Updated July 15, 2012
Professor David R. Smith (Director, CMIP)
Autumn Wenner (Assistant Director, CMIP)
Professor Ekaterina Poutrina (Assistant Research Faculty)
Professor Yaroslav Urzhumov (Assistant Research Faculty)
Jack J. Mock (Associate in Research)
Paul McLain (Associate in Research)
Dr. Stephane Larouche (Postdoctoral Fellow)
Dr. Tom Driscoll (Postdoctoral Fellow)
Dr. Cristian Ciraci (Postdoctoral Fellow)
Vinh Nguyen (Graduate Student)
Jeffery Allen (Graduate Student)
Da Huang (Graduate Student)
Yu-Ju Tsai (Graduate Student)
Nathan Landy (Graduate Student)
Jack Hunt (Graduate Student)
Alec Rose (Graduate Student)
Guy Lipworth (Graduate Student)
We welcome inquiries from undergraduate and graduate students, postdoctoral associates, visiting researchers and technical associates interested in participating in our research group! We are a dynamic team with active interests in all forms of metamaterial research, plasmonics, transformation optics, and cloaking, spanning the electromagnetic spectrum from radio and microwaves to visible light. We maintain a close connection with applied aspects of this research, usually pursuing proof-of-concept device implementations in parallel with the science. Positions within the group and the Center for Metamaterials and Integrated Plasmonics depend on funding and space availability. Please see our Positions page for the most recent information on available positions.
Dr. David R. Smith is the William Bevan Distinguished Professor of Electrical and Computer Engineering Department at Duke University, where he also serves as Director for the Center of Metamaterials and Integrated Plasmonics. Dr. Smith is also an Adjunct Associate Professor in the Physics Department at the University of California, San Diego (UCSD), and is a Visiting Professor in the Physics Department at Imperial College, London. Dr. Smith's research has been focused on advanced electromagnetic materials and composites, including photonic crystals and metamaterials.
Bethany Day is the Assistant Director for the Duke Center for Metamaterials and Integrated Plasmonics. Bethany coordinates activities, visits and events for the Center, and serves as the main contact for the industrial affiliates and other collaborative programs.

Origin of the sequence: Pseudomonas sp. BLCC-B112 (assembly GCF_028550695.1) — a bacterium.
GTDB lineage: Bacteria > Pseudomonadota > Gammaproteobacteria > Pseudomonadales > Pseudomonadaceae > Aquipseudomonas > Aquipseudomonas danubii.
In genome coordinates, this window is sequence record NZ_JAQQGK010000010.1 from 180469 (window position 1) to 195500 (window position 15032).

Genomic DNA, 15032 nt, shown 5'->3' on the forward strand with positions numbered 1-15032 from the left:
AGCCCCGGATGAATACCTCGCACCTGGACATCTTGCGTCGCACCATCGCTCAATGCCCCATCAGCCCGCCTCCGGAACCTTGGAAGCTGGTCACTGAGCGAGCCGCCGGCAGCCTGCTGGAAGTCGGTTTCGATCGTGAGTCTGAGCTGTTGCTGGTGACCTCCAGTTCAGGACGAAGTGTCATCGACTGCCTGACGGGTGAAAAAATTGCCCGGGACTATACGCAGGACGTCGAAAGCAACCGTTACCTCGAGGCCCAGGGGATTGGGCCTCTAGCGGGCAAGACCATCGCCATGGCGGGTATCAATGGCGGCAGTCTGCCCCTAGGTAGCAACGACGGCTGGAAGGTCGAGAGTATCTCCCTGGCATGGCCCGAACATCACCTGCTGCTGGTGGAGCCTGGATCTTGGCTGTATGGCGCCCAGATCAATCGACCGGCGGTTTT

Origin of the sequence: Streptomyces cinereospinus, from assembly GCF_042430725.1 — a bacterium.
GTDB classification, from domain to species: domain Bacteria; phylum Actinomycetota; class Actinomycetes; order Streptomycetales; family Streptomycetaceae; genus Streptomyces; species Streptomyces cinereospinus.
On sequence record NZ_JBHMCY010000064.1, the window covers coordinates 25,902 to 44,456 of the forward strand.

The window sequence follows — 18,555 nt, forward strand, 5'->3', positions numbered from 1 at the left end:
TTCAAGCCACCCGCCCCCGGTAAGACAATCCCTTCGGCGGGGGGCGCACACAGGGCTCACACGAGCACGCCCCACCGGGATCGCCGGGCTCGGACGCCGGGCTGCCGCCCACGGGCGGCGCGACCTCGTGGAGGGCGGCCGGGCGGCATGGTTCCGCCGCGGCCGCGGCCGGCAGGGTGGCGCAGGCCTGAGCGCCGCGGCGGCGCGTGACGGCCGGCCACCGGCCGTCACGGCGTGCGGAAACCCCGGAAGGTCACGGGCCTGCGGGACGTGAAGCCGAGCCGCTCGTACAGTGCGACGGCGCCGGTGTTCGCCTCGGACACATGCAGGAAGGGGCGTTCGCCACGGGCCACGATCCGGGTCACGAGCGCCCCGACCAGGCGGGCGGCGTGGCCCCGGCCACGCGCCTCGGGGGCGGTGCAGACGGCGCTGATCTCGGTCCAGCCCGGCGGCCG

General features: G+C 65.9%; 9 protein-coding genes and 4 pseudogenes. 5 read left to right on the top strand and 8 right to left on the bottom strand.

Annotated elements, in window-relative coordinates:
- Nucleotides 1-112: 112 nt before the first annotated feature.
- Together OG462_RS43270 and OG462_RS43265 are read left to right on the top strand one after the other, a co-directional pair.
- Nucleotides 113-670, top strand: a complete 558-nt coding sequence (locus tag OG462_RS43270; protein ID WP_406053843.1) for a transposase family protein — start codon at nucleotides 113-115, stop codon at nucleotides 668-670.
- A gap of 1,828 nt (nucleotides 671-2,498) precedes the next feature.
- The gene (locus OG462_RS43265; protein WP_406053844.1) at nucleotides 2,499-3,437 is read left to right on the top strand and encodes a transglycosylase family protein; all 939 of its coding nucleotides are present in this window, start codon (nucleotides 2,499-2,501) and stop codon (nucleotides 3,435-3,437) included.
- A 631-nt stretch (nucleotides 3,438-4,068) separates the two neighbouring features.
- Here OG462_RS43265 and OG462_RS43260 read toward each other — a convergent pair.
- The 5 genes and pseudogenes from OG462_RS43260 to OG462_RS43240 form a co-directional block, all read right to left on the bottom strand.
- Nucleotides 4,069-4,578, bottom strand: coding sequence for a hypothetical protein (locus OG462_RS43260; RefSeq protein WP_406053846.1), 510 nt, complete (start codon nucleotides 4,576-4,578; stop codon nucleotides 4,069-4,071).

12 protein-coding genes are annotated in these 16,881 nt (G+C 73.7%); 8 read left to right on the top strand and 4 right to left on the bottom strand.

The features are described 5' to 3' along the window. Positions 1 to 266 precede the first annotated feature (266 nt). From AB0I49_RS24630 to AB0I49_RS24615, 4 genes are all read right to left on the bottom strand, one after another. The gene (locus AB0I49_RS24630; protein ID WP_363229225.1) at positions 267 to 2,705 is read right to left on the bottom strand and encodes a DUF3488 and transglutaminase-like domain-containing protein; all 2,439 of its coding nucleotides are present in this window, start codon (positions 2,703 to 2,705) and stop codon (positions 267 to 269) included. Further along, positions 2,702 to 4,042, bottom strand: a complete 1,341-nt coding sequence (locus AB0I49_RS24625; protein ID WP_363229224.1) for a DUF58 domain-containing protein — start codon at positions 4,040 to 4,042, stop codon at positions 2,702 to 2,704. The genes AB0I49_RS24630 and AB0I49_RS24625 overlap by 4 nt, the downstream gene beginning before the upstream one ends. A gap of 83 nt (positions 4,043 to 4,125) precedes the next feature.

Jack Mock is a Research Associate. Jack received his B.S. degree from the Physics Department at the University of California, San Diego. Jack has been responsible for designing and building virtually all of the optical and microwave apparatus in the lab. He has had extensive experience in the optical microscopy of plasmon resonant nanoparticles, and has performed extensive studies on the correlation of enhanced Raman spectra with the physical properties of nanoparticles.
Dr. Yaroslav Urzhumov is a Research Faculty member in the Department of Electrical and Computer Engineering, specializing in the numerical simulation of metamaterials and plasmonic nanosystems. Dr. Urzhumov received his PhD in Physics from the University of Texas, Austin, and subsequently spent two years as a technical associate at COMSOL. Dr. Urzhumov specializes in developing analysis techniques for problems involving multiple physical processes, including hybrid metamaterials.
Dr. Stephane Larouche is currently a post-doctoral fellow in our group, studying various aspects of linear and nonlinear metamaterials and plasmons. Dr. Larouche received his PhD in engineering physics from the Ecole Polytechnique de Montreal, under the supervision of Ludvik Martinu. Dr. Larouche has developed advanced methods for the design of optical filters with arbitrary refractive indices. He has developed a retrieval method for the characterization of nonlinear metamaterials, and currently leads several projects in the lab including infrared metamaterials.
Dr. Tom Driscoll is currently a research scientists in our group. Dr. Driscoll received his PhD from the University of California, San Diego, where he maintains a Visiting Scholar position. Dr. Driscoll has worked on a variety of problems related to homogenization and tuning of metamaterials, including the development of "memory metamaterials" that make use of vanadium oxide to store an electromagnetic state. Currently Dr. Driscoll is investigating the use of metamaterials in various antenna configurations.